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Soldiering on

Menka Shivdasani

ONE RARELY hears a conversation between two truly sophisticated personalities on Indian television. On Tuesday, at 10-30 p.m. on DD Metro was one rare occasion. Seasoned journalist Ms Tavleen Singh spoke to the External Affairs Minister, Mr Jaswant Singh , the man she credited with changing the face of India's foreign policy.

What made the Face The People interview a pleasure to watch was that even when they disagreed, which is one of the factors that make for an interesting interview, it was with an elegance rarely seen. At one point, Mr Jaswant Singh said he did not wish to contradict her; instead he wished ``to share a different perception.''

As a newspaper columnist, Ms Tavleen Singh invariably makes her point emphatically. On television, she has an unobtrusive style. She says her piece and then allows the interviewee to speak, and on the rare occasion she does interject, it does not come ac ross as an interruption at all. When she suggested, for instance, that India and Pakistan no longer spoke the same language, and the Minister observed that they still did, she responded with a smile: ``They just do not hear each other any more!''

Ms Tavleen Singh began the interview by pointing out that India's foreign policy had always been dictated by the Cold war and Kashmir. She asked the minister what had caused the shift in his regime -- history, or him as an individual. Mr Jaswant Singh, n aturally, said it was history, and that it would be terrible to take credit as an individual. ``We are all instruments,'' he said. ``The challenge is to understand the trend of history and this is all I can really claim to have done.'' What a change he m akes from the pompous politicians who lose no opportunity to trumpet their achievements, real and imaginary!

Ms Tavleen Singh also observed that he began at the ``lowest ebb''-- the Kandahar hijacking -- and moved on to the ``highest point''-- the US visit. Mr Jaswant Singh wanted to know how Kandahar could be described as a ``foreign policy low point'', and re fused to rise to the bait when Ms Tavleen Singh quoted L. K. Advani's as saying that Mr Jaswant Singh should not have taken the same aircraft as the terrorists. Instead, he discussed the plight of the relatives of the hijack victims, and said there was n o choice. ``How else could it have been handled?'' he asked.

Nor did he think the US visit the high point of his Ministry's achievements, because that would imply the work was done and there was nothing left to achieve. Plus, the high point was not really the US visit, but the fact that India was now being recogni sed by the international community. If the cross-border terrorism India was being subjected to is today at the forefront of international consciousness, he observed, he would ``make so bold as to assert that it was only during and after Kargil.''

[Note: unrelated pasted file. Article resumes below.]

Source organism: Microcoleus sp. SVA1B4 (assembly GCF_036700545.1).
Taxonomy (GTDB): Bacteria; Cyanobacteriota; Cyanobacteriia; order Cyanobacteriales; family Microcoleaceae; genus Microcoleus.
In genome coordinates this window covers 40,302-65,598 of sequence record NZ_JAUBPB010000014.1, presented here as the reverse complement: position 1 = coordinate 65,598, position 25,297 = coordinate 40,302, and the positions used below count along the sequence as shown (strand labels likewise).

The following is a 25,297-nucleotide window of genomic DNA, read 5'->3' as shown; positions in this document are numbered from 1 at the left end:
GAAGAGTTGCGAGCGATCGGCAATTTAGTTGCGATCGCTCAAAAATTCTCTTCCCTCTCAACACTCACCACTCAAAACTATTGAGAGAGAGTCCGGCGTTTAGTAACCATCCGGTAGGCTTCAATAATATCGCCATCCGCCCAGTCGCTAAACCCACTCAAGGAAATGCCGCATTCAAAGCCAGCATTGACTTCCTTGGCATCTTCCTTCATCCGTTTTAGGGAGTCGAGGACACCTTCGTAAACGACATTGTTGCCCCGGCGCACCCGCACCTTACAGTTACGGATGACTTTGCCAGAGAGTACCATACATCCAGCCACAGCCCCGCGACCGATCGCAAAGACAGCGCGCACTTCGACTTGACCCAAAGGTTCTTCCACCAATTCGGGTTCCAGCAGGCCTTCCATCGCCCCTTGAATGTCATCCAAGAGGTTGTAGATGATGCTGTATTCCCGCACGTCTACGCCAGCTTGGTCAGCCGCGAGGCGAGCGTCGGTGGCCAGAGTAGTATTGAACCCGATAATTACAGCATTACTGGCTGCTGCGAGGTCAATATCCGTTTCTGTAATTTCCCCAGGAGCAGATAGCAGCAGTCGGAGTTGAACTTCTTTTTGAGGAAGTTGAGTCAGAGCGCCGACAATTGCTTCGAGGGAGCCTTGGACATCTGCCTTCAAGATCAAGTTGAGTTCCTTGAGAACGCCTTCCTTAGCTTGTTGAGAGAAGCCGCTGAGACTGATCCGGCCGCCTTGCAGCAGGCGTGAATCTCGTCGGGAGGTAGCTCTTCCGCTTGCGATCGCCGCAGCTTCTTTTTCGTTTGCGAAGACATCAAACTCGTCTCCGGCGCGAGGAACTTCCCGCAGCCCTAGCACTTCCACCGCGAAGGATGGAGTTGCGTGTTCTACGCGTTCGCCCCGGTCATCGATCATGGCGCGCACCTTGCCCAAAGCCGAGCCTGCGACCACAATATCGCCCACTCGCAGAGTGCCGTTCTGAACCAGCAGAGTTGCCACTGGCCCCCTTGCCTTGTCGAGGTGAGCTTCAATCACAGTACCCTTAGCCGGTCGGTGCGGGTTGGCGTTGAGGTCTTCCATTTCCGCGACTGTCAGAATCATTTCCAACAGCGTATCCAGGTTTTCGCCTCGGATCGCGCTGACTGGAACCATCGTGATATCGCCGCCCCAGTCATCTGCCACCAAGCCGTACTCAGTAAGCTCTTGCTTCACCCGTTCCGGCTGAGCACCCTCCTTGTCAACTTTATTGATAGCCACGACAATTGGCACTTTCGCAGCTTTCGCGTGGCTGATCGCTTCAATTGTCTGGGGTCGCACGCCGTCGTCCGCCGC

There was a great deal in the interview that Mr Jaswant Singh has said before -- the fact that India does not need international mediation over the Kashmir issue because a third party will always have an external agenda. Ms Tavleen Singh asked him a ques tion he has been asked before, and to which he gave precisely the same answer I remember him giving more than a year ago in another interview. ``How would you like to be remembered?'' she asked. He said: ``I really do not want to be writing my epilogue.. . but I would like to be remembered as yet another soldier of India, who soldiered on.'' He also spoke of the wish to reach out to the ``outer realms of possibility.''

If Mr Jaswant Singh will be remembered for causing a radical shift in the way India looks at foreign policy, Mr Pramod Mahajan will be remembered as another minister who tried to make a difference. With the IT Act coming into force, making India one of t he few countries to have a legal framework for information technology, we are poised to see a quantum leap in communications and e-commerce. As Mr Pawan Duggal, who was identified as an `expert' in cyber laws, explained on Zee News' Prime Time, now that digital signatures have been legalised, more electronic contracts will be signed, making transactions quicker and simpler.

Mr Duggal was also all praise for the fact that cyber crime would be reduced, and warned people that if they were thinking of hacking or other unlawful activities, they had better think twice again.

Of course, great laws are wonderful in theory, and India has no shortage of them. Their enforcement is another matter, with a variety of stumbling blocks. If cyber crime has to be contained, we will need more policemen who are computer- and net-savvy eno ugh to understand the issues involved. Mr Mahajan himself was well aware of this, when he was quoted by Zee News as saying that the police would now require a computer section to deal with cyber crimes.

Mr Duggal made the same point, explaining what really does not need to be said, that ordinary policemen did not have the capability to go into complex issues such as hacking.

Mr Mahajan is certainly keen to see progress. He mentioned that he favoured allowing voice-over-Internet, for instance, as it was important to make communications faster and cheaper. ``E-commerce will soon be a reality,'' he said. ``Today, it is only tal k.''

A beginning has been made and hopefully the momentum will be kept up.

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